King County deputies to receive cardiac arrest equipment
January 4, 2012
NEW — 3:05 p.m. Jan. 4, 2011
King County public health officials said equipment and training for King County Sheriff’s Office deputies to respond to cardiac arrest could mean the difference between life and death.
King County Emergency Medical Services, a division of Public Health – Seattle & King County, plans to distribute 53 automated external defibrillators, or AEDs, to deputies interested in the training. Trained deputies can then be dispatched to a cardiac arrest call alongside emergency medical responders.
Officials announced the initiative Wednesday.
Equipped deputies arriving first to the scene of a cardiac arrest can start resuscitation and deliver the initial defibrillator shocks and, as soon as emergency medical responders arrive on the scene, they can take over resuscitation duties.
“Training and equipping sheriff deputies with external defibrillators is a great service for all residents in King County and will definitely save lives,” Dr. Mickey Eisenberg, medical director for King County Emergency Medical Services, said in a statement. “Rapid defibrillation can literally snatch the life from the jaws of death.”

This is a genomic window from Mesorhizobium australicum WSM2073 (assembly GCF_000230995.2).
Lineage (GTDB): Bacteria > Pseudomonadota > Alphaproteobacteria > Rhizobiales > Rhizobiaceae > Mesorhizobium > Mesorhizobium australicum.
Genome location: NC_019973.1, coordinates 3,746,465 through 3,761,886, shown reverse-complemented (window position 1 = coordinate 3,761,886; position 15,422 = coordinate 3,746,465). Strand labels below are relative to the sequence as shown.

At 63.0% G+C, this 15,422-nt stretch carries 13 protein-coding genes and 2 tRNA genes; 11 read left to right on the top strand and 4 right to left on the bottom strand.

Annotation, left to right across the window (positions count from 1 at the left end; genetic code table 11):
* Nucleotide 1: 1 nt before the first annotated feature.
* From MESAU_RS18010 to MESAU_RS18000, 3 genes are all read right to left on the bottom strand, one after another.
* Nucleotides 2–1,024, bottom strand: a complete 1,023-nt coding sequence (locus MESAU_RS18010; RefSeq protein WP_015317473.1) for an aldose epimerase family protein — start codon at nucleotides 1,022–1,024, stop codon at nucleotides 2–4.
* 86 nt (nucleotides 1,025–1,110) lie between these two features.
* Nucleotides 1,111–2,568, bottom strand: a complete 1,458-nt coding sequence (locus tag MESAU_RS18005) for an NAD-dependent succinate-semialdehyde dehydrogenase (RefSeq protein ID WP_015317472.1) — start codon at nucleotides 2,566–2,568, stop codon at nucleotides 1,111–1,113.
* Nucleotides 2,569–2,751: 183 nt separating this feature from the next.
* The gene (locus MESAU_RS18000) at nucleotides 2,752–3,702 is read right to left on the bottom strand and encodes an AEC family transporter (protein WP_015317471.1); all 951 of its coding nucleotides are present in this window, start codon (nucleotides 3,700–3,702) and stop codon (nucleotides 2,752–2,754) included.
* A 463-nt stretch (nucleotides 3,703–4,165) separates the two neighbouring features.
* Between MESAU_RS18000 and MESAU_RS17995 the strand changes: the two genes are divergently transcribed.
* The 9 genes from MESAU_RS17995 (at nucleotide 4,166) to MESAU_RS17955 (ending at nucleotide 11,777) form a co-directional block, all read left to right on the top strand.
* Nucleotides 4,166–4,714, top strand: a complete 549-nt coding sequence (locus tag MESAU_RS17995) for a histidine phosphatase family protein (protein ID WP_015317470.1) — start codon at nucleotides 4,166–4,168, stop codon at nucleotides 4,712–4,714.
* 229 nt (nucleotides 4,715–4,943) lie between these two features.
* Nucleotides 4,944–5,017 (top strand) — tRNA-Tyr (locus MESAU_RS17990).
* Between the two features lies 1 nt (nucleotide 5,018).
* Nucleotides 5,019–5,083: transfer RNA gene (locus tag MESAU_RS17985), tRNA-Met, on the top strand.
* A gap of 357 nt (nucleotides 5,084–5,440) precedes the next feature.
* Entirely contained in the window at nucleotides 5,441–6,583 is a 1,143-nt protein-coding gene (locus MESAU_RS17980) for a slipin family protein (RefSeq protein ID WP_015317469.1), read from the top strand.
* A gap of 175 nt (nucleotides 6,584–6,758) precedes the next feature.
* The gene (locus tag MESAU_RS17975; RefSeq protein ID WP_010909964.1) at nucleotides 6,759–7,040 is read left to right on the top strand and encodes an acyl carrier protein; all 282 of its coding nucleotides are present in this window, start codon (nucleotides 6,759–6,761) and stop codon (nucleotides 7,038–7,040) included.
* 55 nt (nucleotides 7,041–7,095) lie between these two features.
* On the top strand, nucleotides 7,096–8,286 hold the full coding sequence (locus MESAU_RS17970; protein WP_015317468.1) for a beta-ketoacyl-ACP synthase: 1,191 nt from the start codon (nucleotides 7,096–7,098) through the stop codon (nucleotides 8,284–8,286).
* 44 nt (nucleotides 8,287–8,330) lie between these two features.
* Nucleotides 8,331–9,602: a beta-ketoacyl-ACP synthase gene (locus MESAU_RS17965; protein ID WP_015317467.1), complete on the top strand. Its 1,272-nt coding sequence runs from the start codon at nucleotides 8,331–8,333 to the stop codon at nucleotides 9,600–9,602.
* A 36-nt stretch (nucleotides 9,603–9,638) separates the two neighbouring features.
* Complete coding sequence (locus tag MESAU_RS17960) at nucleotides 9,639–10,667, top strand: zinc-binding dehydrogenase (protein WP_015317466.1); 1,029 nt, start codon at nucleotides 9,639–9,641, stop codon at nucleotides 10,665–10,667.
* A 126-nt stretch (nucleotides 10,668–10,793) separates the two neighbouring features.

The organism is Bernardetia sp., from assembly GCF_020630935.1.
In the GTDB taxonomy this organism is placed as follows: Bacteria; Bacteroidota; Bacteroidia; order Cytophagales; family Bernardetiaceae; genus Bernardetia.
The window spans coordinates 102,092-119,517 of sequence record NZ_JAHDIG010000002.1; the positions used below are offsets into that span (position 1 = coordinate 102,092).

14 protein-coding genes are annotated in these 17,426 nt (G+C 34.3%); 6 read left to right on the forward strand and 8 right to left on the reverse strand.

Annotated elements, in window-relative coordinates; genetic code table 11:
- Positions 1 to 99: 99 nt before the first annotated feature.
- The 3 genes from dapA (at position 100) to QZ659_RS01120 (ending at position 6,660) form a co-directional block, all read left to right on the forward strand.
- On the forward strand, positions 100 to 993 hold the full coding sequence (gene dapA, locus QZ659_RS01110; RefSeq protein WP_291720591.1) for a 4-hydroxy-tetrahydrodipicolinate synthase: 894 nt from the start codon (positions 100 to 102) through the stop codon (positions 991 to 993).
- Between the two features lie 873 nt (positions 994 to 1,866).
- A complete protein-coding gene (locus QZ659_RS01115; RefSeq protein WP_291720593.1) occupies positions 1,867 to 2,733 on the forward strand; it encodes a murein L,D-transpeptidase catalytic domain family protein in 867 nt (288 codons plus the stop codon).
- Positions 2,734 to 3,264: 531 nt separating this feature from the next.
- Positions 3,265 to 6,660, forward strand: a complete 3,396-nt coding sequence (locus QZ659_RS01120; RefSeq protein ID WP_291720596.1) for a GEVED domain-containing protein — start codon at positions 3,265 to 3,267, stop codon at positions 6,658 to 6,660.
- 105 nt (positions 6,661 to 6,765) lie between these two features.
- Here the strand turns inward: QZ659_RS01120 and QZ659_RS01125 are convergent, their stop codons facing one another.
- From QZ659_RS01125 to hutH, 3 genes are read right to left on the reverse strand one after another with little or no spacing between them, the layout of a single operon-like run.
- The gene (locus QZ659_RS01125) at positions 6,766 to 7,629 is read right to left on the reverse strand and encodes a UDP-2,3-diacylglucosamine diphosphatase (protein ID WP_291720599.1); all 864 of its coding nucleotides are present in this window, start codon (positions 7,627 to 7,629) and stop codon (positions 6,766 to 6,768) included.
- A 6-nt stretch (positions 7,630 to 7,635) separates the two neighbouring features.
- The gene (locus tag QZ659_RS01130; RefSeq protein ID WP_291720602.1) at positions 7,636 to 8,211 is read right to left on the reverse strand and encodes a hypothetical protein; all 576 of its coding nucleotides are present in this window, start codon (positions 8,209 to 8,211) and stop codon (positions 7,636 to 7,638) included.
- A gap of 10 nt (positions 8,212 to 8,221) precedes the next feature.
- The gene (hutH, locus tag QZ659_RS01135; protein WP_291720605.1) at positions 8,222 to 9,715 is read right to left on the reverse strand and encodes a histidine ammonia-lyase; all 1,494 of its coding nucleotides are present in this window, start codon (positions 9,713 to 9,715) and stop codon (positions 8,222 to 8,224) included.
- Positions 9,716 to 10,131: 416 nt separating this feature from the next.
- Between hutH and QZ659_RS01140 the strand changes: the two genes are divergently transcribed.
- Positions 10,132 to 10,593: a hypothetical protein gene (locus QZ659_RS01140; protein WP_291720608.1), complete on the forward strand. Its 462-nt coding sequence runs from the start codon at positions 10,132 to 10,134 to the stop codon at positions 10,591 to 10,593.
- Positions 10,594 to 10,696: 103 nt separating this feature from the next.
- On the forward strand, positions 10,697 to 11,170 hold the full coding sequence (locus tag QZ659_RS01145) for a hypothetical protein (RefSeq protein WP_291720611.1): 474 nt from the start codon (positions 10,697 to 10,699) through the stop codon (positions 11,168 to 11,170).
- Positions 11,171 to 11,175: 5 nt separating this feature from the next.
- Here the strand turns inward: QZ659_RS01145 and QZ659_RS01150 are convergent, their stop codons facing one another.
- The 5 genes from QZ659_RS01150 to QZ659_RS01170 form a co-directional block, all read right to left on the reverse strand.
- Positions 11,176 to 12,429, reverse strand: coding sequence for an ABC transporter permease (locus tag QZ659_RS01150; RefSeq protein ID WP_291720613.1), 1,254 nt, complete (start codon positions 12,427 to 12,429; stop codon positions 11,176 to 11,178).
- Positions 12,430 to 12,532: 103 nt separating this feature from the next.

Officials said 15 deputies have already been trained and equipped with AEDs. The involved agencies plan to assign the remainder of the AEDs during the next few months as deputies receive training.
“This is a voluntary initiative and all deputies receiving an AED have expressed their interest in participating in this life-saving program,” sheriff’s Capt.Bryan Howard, emergency services coordinator for the sheriff’s office, said in a statement.
Public Health – Seattle & King County provided funding for 49 of the AEDs. EMS levy funding is available for projects related to training for King County and a regional municipal workforce, as well as providing AEDs for King County facilities and vehicles.
“Our sheriff’s deputies often arrive first at the scene of an emergency, and they are already trained to save lives,” County Councilwoman Kathy Lambert, chairwoman of the Security Oversight Committee and the Issaquah representative, said in a statement. “These AEDs are important tools to have available in the field so we can get help quickly to where it is needed. Recent placement of AEDs in the King County Courthouse already has saved at least one life, and now we can expand this capability throughout the community.”